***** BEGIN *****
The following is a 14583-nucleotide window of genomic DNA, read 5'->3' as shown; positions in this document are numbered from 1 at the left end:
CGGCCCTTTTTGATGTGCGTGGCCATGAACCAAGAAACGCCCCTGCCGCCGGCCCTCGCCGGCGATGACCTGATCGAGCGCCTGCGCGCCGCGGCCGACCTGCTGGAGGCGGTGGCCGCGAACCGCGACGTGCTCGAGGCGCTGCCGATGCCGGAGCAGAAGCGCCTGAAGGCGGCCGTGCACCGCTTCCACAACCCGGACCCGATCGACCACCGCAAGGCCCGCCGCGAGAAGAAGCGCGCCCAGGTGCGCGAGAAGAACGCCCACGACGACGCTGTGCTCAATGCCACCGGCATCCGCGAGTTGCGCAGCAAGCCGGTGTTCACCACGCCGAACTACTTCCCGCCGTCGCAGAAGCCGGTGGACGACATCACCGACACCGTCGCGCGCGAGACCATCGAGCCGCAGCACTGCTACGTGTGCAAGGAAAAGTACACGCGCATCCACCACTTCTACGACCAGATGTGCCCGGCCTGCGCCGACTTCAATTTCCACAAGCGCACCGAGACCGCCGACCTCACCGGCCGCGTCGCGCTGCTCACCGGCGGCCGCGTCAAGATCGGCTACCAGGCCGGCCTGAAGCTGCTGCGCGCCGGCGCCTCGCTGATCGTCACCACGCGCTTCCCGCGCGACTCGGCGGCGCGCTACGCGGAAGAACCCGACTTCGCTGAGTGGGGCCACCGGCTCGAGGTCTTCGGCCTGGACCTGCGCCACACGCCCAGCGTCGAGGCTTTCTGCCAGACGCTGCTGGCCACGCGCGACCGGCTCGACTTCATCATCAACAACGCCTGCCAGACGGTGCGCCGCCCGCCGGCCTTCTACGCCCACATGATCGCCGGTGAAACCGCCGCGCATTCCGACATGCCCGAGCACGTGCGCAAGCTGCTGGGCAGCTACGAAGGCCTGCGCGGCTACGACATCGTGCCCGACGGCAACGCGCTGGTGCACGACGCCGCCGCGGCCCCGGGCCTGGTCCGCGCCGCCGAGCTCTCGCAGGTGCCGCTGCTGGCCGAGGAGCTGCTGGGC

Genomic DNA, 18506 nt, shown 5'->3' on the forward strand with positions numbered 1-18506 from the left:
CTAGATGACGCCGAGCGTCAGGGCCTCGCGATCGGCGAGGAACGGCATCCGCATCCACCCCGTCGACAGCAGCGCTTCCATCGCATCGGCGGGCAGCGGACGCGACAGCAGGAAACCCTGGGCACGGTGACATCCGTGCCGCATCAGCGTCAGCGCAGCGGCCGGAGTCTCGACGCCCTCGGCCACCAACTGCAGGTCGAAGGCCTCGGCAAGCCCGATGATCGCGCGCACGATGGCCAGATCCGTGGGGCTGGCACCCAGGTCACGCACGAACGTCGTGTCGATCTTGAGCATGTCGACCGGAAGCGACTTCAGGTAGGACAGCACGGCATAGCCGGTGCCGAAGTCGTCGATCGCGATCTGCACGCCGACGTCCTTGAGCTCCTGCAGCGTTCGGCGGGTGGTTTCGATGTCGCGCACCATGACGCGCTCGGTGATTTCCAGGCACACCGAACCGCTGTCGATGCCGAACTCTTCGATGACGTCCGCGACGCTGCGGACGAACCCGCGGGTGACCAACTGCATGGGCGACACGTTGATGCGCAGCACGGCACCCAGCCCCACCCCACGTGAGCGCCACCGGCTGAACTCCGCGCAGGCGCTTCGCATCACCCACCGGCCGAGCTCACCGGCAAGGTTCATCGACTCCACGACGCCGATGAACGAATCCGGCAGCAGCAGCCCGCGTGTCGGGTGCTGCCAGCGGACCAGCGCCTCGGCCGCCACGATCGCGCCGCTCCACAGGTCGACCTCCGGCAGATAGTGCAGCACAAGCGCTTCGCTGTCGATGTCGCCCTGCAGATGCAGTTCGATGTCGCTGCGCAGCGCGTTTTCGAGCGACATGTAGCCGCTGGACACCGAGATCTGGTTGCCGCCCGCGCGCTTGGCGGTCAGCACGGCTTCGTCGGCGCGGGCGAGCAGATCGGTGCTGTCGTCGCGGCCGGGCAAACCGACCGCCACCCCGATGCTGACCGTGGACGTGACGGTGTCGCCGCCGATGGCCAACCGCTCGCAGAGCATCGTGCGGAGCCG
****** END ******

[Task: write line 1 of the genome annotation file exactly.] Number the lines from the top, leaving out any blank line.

The following is a 14583-nucleotide window of genomic DNA, read 5'->3' as shown; positions in this document are numbered from 1 at the left end: